Hydrogen demand in European port areas is expected to be mainly driven by industries and the international shipping sector (accounting for respectively 42% and 31% of total demand in port areas in 2050).

At the EU level, the demand scenario aligned with the market development pathway envisioned by the REPowerEU plan a considerable ramp-up (+174%) from the most ambitious market-driven scenario for 2030 (11.6 Mt). This extremely fast and large uptake of green and, to a lesser extent, blue hydrogen consumption in port areas as a substitution of fossil-based fuels has the potential to lead to significant CO2-eq abatement in 2050 (up to 360 Mt of CO2-eq, or 8% of total European GHG emissions in 2019) as well as additional environmental benefits (e.g., reduction of toxic atmospheric emissions, water pollutants, solid waste, and noise emissions).

On the supply side, ports are expected to play a key role as energy transit hubs in facilitating the import of hydrogen and subsequent transportation to multiple end-users in the wider port areas and/or into the hinterland.

To match the future demand of hydrogen in 2030, 2040 and 2050, Deloitte’s cost optimization model, which strived for economic optimum based on Levelized Cost of Hydrogen (LCOH), concludes that the share of hydrogen import in total hydrogen consumption in the EU could range between 25% and 70% in 2050, depending mostly on the ability of Member States to very rapidly increase the annual rate of deployment of local renewable energy production capacities (solar PV and onshore and offshore wind) over the next years and decades.

In all scenarios, the largest hydrogen demand cluster (Belgium, Netherlands, Denmark, and North of Germany) is expected to heavily rely on green and blue hydrogen import (between 40% and 80% of total hydrogen consumption), mainly coming from North Africa (Morocco, Egypt, Algeria), the Middle East (Oman, Saudi Arabia, Qatar) and even further (e.g., such as Australia). Some intra-European hydrogen exports and imports can also be expected (e.g. from Spain to France).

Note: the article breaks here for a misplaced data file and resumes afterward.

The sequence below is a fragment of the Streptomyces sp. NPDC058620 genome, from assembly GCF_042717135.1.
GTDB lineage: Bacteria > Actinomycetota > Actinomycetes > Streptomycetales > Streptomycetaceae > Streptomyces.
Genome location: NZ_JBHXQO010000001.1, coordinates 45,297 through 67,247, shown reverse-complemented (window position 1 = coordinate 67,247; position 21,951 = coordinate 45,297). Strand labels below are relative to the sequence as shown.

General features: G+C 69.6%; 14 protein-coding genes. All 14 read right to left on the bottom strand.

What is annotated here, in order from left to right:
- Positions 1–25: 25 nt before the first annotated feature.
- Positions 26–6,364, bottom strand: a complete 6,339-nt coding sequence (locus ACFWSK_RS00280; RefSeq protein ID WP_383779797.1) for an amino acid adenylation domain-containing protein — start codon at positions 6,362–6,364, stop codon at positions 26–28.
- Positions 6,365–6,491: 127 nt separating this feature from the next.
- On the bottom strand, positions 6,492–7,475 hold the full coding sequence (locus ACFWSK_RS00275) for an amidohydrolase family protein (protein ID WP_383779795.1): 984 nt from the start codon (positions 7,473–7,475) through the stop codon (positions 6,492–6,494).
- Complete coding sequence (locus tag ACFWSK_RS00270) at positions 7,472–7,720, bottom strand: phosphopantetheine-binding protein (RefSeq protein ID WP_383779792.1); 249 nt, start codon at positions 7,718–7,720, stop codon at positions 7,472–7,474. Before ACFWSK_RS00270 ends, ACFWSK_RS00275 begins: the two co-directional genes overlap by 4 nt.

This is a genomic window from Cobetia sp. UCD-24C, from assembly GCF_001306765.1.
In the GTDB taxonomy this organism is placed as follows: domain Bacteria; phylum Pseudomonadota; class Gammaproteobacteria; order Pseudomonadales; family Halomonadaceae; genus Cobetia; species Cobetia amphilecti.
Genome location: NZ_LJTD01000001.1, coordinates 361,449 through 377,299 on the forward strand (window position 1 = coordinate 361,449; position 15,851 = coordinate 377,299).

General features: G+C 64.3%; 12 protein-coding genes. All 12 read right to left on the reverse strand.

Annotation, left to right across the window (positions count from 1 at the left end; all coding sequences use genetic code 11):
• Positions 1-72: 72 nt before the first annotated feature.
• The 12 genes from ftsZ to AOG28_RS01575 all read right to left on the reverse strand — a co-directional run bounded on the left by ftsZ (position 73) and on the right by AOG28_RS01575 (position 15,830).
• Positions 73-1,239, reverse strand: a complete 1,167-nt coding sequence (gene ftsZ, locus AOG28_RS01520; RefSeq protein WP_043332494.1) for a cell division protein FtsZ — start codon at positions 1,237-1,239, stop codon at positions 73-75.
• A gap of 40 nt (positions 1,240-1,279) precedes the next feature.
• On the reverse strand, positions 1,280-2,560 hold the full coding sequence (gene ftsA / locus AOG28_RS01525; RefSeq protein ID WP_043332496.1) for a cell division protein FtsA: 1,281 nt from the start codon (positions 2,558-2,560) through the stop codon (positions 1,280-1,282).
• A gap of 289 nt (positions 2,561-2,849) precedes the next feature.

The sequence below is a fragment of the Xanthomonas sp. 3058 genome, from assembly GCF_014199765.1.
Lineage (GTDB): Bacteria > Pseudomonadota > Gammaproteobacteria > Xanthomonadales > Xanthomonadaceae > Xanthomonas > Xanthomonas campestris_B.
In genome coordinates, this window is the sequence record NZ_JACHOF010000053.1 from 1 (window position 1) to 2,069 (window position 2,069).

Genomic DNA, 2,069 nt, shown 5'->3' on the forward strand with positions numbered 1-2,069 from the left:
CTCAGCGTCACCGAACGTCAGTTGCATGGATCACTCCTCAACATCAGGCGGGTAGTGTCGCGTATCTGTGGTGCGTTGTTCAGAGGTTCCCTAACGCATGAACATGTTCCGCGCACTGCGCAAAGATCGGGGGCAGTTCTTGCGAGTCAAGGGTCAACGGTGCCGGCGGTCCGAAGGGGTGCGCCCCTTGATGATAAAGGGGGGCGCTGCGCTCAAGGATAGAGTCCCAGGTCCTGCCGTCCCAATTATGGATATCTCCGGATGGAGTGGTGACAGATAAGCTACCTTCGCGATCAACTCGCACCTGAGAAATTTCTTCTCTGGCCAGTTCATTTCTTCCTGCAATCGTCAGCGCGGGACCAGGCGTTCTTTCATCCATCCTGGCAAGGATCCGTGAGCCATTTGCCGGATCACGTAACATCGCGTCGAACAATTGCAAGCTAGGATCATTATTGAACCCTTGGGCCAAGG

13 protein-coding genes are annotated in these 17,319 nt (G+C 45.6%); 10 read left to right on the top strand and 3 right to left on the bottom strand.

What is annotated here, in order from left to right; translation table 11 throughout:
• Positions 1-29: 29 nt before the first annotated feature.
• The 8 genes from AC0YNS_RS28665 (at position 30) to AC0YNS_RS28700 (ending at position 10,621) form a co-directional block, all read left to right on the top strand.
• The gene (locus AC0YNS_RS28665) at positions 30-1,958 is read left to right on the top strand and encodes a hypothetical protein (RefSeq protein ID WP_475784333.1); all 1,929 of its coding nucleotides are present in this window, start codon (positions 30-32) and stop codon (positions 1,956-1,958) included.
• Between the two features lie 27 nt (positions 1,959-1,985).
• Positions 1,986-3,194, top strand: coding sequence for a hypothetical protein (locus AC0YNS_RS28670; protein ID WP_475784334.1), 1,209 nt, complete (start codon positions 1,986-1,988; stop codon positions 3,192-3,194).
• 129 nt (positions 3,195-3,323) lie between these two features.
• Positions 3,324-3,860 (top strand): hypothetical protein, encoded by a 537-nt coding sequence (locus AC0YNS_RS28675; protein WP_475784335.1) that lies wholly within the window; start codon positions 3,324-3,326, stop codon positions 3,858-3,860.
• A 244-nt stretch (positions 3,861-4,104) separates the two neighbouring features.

Finally, to match future hydrogen supply and demand, the required production, import terminal, conversion, storage, transportation, and consumption (e.g., refueling stations and bunkering) infrastructure capacities to develop both inside and outside of ports and associated investment costs are provided for each scenario, demand cluster, and timeframe.

A unique feature of this study is that specific results for each of the 427 European seaports and inland ports in scope on future hydrogen demand, supply, related CO2eq abatement and required infrastructures for each timeframe (2030, 2040 and 2050) and modelled scenarios can be freely accessed in an online dynamic dashboard accompanying this report.

The dashboard provides clear insights to each port authorities and other port-related stakeholders on the potential for hydrogen demand in their port ecosystem and related CO2 abatement, from where and at what cost this demand could be supplied, and which infrastructures and association investments could be required to unlock the full potential of the hydrogen economy in each individual ports.